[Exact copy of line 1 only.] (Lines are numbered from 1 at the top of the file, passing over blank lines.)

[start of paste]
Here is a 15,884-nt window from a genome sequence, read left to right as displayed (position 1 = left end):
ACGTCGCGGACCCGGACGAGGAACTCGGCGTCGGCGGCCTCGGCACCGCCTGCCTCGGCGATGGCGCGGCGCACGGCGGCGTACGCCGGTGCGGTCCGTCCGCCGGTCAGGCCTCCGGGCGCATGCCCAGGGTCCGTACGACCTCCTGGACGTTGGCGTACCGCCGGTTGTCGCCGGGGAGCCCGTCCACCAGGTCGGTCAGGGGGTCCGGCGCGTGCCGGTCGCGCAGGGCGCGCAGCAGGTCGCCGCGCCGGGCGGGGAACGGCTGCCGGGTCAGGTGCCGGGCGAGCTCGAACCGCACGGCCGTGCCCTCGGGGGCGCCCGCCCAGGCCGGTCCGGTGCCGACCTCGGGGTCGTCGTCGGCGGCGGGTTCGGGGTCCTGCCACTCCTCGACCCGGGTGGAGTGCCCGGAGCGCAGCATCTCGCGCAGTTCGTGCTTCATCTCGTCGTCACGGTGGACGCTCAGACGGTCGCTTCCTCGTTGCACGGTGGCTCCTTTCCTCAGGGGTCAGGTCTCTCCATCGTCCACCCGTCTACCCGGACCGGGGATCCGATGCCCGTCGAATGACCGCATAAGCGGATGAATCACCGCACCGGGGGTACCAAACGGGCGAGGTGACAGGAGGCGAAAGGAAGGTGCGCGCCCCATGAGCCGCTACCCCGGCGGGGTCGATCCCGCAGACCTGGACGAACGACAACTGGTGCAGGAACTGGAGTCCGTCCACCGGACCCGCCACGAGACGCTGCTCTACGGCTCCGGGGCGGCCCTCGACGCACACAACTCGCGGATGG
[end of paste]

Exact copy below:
Here is a 15,884-nt window from a genome sequence, read left to right as displayed (position 1 = left end):